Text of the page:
The Wareham Gatemen are part of the Cape Cod Baseball League, the nations premier-amateur summer league. Our purpose is to present a challenge and opportunity that will help mature young men into better baseball players. Not only are we committed to our players, we are also largely involved throughout our community.
Players get to experience living along the 54 breathtaking miles of coastline, playing baseball in refreshing ocean air, and enjoying the summer life style on the Cape. Our players live with host families who encourage them to work hard but have fun. As a team we are thankful and honored to have such support which allows our team to enjoy playing with top of the line equipment as well as professional elite coaching. So please, on behalf of all of us Gatemen, come enjoy and become part of the fantastic organization.
Wareham, is located on Buzzards Bay and is situated just west of the Cape Cod Canal. It has approximately 20,000 year-round residents and sees its population swell to more than 46,000 during the summer months. Wareham is comprised of the villages of Wareham, East Wareham, West Wareham and Onset.
The area's early industries were ship building, whaling and most notably manufacturing. Because of iron ore rich swamplands, Tremont Nail Company began the manufacture of nails beginning in 1822. Over the decades, Wareham has seen its industry shift from manufacturing of products to the growing of cranberries.
Recreation and tourism also play a vital role in Wareham's present day economy. Boating, fishing, shell fishing, golf and of course the area beaches attract many families during the summer months. Small shops as well as chain department stores and restaurants can be found along main street and in designated commercial areas. Wareham is also very lucky to have Tobey Hospital, part of the Southcoast Health family, located in downtown just minutes away from Spillane Field.
John Wylde was the longtime President and General Manager of the Gatemen Organization. The Cape Cod Baseball League Hall of Famer was the force behind the Gatemen for 25 years.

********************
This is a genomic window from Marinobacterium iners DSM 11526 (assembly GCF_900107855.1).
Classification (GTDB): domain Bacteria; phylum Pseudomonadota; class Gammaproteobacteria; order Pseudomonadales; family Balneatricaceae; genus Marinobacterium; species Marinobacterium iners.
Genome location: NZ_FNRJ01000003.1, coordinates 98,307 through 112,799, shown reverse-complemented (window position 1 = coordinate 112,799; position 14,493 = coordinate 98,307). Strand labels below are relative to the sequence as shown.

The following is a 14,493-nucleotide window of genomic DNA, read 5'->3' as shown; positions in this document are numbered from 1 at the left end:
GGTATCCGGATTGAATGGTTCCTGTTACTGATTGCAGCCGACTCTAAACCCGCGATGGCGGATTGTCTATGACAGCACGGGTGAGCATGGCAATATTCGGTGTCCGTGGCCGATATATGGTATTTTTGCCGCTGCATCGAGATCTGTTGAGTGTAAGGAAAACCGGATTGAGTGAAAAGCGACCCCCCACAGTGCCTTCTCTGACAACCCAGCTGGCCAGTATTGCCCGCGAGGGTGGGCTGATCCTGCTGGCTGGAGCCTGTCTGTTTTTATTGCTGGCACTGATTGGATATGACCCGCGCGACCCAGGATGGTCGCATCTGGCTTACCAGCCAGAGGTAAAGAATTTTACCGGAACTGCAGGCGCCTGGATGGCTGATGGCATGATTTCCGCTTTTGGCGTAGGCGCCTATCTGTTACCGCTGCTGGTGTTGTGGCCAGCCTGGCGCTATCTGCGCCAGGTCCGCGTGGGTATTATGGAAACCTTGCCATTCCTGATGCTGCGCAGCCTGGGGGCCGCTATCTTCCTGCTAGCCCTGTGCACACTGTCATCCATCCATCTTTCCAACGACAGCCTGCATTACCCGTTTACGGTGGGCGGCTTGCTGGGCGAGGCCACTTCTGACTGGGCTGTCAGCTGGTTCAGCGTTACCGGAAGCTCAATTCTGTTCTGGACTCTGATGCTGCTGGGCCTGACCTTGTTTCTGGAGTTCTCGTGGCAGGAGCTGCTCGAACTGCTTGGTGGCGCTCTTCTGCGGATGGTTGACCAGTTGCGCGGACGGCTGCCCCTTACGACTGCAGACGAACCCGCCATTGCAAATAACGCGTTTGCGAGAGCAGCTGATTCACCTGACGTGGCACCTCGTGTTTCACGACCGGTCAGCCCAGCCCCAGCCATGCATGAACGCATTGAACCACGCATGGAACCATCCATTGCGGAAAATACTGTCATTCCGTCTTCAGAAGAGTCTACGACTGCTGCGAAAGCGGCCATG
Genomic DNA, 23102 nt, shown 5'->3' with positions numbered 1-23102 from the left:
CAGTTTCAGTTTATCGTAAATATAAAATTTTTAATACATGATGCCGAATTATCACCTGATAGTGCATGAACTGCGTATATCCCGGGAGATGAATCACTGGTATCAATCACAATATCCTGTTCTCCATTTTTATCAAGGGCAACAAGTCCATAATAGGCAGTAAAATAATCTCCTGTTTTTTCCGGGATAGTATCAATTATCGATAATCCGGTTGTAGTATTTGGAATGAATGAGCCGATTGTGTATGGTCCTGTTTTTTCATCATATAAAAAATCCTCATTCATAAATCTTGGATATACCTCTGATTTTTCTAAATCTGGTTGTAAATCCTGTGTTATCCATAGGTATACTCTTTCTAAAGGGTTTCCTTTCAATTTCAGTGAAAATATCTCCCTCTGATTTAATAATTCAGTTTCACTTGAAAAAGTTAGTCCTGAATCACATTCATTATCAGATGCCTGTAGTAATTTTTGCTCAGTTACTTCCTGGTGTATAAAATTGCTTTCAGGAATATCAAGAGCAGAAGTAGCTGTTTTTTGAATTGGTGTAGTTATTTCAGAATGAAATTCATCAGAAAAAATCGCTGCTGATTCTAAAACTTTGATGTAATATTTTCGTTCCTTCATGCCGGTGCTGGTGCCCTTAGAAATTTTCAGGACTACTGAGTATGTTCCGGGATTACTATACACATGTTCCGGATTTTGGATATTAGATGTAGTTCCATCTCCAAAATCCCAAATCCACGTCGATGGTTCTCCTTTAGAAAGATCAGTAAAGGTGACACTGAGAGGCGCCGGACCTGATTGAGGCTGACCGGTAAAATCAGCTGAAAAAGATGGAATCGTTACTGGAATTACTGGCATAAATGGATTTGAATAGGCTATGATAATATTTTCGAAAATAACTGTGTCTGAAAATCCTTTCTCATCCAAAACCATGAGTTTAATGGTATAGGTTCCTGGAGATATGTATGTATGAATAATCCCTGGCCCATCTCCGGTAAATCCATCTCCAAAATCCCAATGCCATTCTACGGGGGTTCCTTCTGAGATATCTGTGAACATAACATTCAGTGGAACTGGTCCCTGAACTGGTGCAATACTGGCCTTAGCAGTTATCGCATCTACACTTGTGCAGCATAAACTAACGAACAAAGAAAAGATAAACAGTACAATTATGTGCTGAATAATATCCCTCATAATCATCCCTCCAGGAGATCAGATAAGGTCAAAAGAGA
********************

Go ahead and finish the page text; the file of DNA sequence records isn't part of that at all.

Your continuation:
In the early 80s, the Wareham Gatemen franchise was in financial trouble with very little local support and was on the verge of collapse. Wylde stepped in as President and General Manager and turned the Gatemen into a model franchise. In 2007, Wylde was inducted into the Cape Cod Baseball League's Hall of Fame. On June 13, 2008, the Cape Cod Baseball League and the Wareham Gatemen honored him during special ceremonies.
John Wylde was, and still is, a great influence on the Gatemen organization. A 2009 Boston Globe article captures what John Wylde meant to so many:
"The Cape's Mr. Baseball"
John Harrison Wylde, scion of a shipping business; was Cape's Mr. Baseball
By Bryan Marquard Globe Staff / March 8, 2009
Cultivated and sonorous, even a bit Kennedyesque, the voice of John Harrison Wylde poured from the public address speakers as he opened each home game of the Wareham Gatemen with his trademark greeting: "Welcome to Spillane Field for tonight's Cape Cod Baseball League game."
Many fans knew that the man at the microphone was more than just an announcer. He was also the team's president and general manager, a father figure and confidant to minor league players on their way up or on their way down.
"And not only that, he'd get out the lawn mower and cut the infield," said Paul Galop, commissioner of the Cape Cod Baseball League. "They broke the mold with him."
Mr. Wylde, the scion of a shipping business who turned his love of statistics and baseball into a vocation, died Feb. 23 at Tobey Hospital in Wareham of complications of liver cancer.
He was 70 and had lived in Wareham since 1974.
"When I think of his life and his contributions to the Cape league, I would just have to call him Mr. Baseball," said Judy Walden Scarafile, president of the Cape Cod Baseball League. "Everybody knew him."
Happy in his role as management's version of a utility infielder, Mr. Wylde cheerfully took on the many tasks he was asked to do and the many he did just because they were fun.
"Best job in the world," he said in a 2002 interview with the Globe.
Diagnosed with liver cancer in autumn 2007, he wanted to live through one more season, his 25th with the team.